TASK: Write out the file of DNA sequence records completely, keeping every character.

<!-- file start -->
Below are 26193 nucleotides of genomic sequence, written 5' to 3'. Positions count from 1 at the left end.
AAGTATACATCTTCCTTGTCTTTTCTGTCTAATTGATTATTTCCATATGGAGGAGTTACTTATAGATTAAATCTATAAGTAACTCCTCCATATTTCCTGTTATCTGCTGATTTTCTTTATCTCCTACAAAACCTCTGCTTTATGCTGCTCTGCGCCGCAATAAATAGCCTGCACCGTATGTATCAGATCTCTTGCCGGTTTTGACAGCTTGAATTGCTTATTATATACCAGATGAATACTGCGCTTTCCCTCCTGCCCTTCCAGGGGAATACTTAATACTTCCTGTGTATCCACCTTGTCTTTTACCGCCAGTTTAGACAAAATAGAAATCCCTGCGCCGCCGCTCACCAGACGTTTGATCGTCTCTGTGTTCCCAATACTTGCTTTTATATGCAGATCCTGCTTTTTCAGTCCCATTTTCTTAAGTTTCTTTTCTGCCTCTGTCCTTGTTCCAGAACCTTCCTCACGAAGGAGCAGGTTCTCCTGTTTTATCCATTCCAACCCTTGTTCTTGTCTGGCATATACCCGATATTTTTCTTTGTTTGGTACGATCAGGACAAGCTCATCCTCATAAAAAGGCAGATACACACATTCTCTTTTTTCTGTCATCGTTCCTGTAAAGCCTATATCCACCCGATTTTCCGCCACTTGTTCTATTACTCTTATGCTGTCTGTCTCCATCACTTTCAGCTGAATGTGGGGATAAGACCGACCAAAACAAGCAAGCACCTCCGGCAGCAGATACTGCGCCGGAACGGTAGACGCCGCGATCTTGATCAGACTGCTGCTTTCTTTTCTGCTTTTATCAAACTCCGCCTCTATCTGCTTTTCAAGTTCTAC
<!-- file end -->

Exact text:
Below are 26193 nucleotides of genomic sequence, written 5' to 3'. Positions count from 1 at the left end.
AAGTATACATCTTCCTTGTCTTTTCTGTCTAATTGATTATTTCCATATGGAGGAGTTACTTATAGATTAAATCTATAAGTAACTCCTCCATATTTCCTGTTATCTGCTGATTTTCTTTATCTCCTACAAAACCTCTGCTTTATGCTGCTCTGCGCCGCAATAAATAGCCTGCACCGTATGTATCAGATCTCTTGCCGGTTTTGACAGCTTGAATTGCTTATTATATACCAGATGAATACTGCGCTTTCCCTCCTGCCCTTCCAGGGGAATACTTAATACTTCCTGTGTATCCACCTTGTCTTTTACCGCCAGTTTAGACAAAATAGAAATCCCTGCGCCGCCGCTCACCAGACGTTTGATCGTCTCTGTGTTCCCAATACTTGCTTTTATATGCAGATCCTGCTTTTTCAGTCCCATTTTCTTAAGTTTCTTTTCTGCCTCTGTCCTTGTTCCAGAACCTTCCTCACGAAGGAGCAGGTTCTCCTGTTTTATCCATTCCAACCCTTGTTCTTGTCTGGCATATACCCGATATTTTTCTTTGTTTGGTACGATCAGGACAAGCTCATCCTCATAAAAAGGCAGATACACACATTCTCTTTTTTCTGTCATCGTTCCTGTAAAGCCTATATCCACCCGATTTTCCGCCACTTGTTCTATTACTCTTATGCTGTCTGTCTCCATCACTTTCAGCTGAATGTGGGGATAAGACCGACCAAAACAAGCAAGCACCTCCGGCAGCAGATACTGCGCCGGAACGGTAGACGCCGCGATCTTGATCAGACTGCTGCTTTCTTTTCTGCTTTTATCAAACTCCGCCTCTATCTGCTTTTCAAGTTCTAC